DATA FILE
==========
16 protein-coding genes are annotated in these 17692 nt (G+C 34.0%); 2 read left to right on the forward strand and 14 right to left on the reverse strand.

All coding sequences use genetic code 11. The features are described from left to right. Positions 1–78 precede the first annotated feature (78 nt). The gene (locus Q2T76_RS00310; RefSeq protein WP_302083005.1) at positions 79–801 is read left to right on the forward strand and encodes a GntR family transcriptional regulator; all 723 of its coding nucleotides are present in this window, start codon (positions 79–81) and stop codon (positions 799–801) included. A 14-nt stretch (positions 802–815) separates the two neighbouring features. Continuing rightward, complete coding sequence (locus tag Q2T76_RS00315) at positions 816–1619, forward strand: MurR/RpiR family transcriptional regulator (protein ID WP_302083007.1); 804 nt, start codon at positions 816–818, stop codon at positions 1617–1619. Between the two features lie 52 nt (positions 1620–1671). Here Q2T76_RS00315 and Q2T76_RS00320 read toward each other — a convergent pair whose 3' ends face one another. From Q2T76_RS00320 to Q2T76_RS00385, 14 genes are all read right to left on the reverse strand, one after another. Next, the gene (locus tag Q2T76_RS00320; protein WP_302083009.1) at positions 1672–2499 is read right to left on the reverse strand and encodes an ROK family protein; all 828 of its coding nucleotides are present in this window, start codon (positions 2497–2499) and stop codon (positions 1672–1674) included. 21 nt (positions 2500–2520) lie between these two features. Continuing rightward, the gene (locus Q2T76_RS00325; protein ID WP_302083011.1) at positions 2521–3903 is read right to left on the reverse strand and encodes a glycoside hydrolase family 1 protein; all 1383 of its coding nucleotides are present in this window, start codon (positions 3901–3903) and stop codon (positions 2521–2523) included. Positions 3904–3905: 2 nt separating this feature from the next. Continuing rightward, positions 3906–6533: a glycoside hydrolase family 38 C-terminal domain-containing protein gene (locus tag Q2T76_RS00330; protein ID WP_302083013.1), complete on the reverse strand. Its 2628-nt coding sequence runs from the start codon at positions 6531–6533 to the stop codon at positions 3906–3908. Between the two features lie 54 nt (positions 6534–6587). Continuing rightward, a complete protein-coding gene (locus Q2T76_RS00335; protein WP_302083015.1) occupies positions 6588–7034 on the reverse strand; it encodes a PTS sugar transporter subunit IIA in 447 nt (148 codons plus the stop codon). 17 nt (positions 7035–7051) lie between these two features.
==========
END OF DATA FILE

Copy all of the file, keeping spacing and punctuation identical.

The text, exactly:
16 protein-coding genes are annotated in these 17692 nt (G+C 34.0%); 2 read left to right on the forward strand and 14 right to left on the reverse strand.

All coding sequences use genetic code 11. The features are described from left to right. Positions 1–78 precede the first annotated feature (78 nt). The gene (locus Q2T76_RS00310; RefSeq protein WP_302083005.1) at positions 79–801 is read left to right on the forward strand and encodes a GntR family transcriptional regulator; all 723 of its coding nucleotides are present in this window, start codon (positions 79–81) and stop codon (positions 799–801) included. A 14-nt stretch (positions 802–815) separates the two neighbouring features. Continuing rightward, complete coding sequence (locus tag Q2T76_RS00315) at positions 816–1619, forward strand: MurR/RpiR family transcriptional regulator (protein ID WP_302083007.1); 804 nt, start codon at positions 816–818, stop codon at positions 1617–1619. Between the two features lie 52 nt (positions 1620–1671). Here Q2T76_RS00315 and Q2T76_RS00320 read toward each other — a convergent pair whose 3' ends face one another. From Q2T76_RS00320 to Q2T76_RS00385, 14 genes are all read right to left on the reverse strand, one after another. Next, the gene (locus tag Q2T76_RS00320; protein WP_302083009.1) at positions 1672–2499 is read right to left on the reverse strand and encodes an ROK family protein; all 828 of its coding nucleotides are present in this window, start codon (positions 2497–2499) and stop codon (positions 1672–1674) included. 21 nt (positions 2500–2520) lie between these two features. Continuing rightward, the gene (locus Q2T76_RS00325; protein ID WP_302083011.1) at positions 2521–3903 is read right to left on the reverse strand and encodes a glycoside hydrolase family 1 protein; all 1383 of its coding nucleotides are present in this window, start codon (positions 3901–3903) and stop codon (positions 2521–2523) included. Positions 3904–3905: 2 nt separating this feature from the next. Continuing rightward, positions 3906–6533: a glycoside hydrolase family 38 C-terminal domain-containing protein gene (locus tag Q2T76_RS00330; protein ID WP_302083013.1), complete on the reverse strand. Its 2628-nt coding sequence runs from the start codon at positions 6531–6533 to the stop codon at positions 3906–3908. Between the two features lie 54 nt (positions 6534–6587). Continuing rightward, a complete protein-coding gene (locus Q2T76_RS00335; protein WP_302083015.1) occupies positions 6588–7034 on the reverse strand; it encodes a PTS sugar transporter subunit IIA in 447 nt (148 codons plus the stop codon). 17 nt (positions 7035–7051) lie between these two features.